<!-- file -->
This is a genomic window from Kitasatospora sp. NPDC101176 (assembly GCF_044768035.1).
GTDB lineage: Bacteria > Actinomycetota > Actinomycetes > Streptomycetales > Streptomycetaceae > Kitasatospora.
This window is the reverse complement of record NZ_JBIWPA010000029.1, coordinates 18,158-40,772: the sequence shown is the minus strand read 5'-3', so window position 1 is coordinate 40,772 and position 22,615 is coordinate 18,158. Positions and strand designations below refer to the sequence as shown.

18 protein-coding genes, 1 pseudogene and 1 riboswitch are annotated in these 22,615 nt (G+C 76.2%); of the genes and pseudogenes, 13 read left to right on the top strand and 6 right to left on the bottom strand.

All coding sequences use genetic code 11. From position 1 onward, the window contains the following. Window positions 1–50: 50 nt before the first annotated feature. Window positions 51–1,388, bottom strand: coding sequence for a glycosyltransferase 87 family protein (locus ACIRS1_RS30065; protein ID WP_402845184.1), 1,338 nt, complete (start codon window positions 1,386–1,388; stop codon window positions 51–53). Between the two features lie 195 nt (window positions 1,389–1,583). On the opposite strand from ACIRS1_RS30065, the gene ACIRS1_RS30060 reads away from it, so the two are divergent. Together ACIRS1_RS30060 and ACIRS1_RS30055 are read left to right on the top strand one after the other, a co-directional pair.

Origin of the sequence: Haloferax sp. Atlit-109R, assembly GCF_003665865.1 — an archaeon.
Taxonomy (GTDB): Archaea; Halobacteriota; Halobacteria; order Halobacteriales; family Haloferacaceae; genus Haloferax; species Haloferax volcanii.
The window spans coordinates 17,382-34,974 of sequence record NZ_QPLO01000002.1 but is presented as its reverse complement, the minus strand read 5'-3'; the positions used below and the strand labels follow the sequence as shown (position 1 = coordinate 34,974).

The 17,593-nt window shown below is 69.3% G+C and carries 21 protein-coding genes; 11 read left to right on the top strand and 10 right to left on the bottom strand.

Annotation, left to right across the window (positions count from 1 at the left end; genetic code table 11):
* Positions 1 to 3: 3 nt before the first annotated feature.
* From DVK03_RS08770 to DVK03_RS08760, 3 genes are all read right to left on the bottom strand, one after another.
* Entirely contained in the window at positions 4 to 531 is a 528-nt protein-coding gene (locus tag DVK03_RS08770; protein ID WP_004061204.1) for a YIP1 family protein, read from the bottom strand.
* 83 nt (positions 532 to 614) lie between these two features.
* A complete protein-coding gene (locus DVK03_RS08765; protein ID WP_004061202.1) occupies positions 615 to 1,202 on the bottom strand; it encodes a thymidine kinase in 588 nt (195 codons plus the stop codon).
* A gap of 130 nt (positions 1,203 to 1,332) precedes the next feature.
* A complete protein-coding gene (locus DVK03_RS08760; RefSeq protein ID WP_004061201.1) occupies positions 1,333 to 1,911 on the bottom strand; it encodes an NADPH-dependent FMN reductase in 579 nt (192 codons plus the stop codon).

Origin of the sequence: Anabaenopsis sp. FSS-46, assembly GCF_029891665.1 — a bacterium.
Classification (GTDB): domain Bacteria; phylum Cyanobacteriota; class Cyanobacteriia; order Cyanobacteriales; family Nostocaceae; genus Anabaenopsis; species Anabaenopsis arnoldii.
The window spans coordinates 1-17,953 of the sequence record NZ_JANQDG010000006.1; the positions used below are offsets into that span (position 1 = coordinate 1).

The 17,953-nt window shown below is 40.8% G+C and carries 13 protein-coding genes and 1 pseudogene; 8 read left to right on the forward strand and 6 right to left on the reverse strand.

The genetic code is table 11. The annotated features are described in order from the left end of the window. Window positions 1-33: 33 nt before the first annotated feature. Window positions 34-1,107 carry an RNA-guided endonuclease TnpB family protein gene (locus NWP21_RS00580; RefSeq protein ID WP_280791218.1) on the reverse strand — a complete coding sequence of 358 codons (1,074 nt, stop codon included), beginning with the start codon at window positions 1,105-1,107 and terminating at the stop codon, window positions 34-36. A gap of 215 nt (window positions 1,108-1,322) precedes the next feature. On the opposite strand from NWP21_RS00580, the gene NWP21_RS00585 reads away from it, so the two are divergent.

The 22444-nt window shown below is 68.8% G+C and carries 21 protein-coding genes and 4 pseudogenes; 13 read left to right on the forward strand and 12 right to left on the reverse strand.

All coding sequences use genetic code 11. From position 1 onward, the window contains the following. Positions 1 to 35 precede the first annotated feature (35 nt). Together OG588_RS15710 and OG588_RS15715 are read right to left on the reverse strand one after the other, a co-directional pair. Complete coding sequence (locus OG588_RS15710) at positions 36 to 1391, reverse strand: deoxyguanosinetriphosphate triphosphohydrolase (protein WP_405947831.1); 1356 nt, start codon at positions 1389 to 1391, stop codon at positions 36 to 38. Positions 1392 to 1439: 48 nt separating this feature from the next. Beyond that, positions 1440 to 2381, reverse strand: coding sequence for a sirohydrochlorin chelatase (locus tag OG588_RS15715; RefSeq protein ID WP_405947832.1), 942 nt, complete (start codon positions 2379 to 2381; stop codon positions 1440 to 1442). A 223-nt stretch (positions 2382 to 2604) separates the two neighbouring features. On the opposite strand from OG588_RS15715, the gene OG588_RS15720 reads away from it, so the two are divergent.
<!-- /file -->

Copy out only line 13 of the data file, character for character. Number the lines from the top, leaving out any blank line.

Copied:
* Entirely contained in the window at positions 4 to 531 is a 528-nt protein-coding gene (locus tag DVK03_RS08770; protein ID WP_004061204.1) for a YIP1 family protein, read from the bottom strand.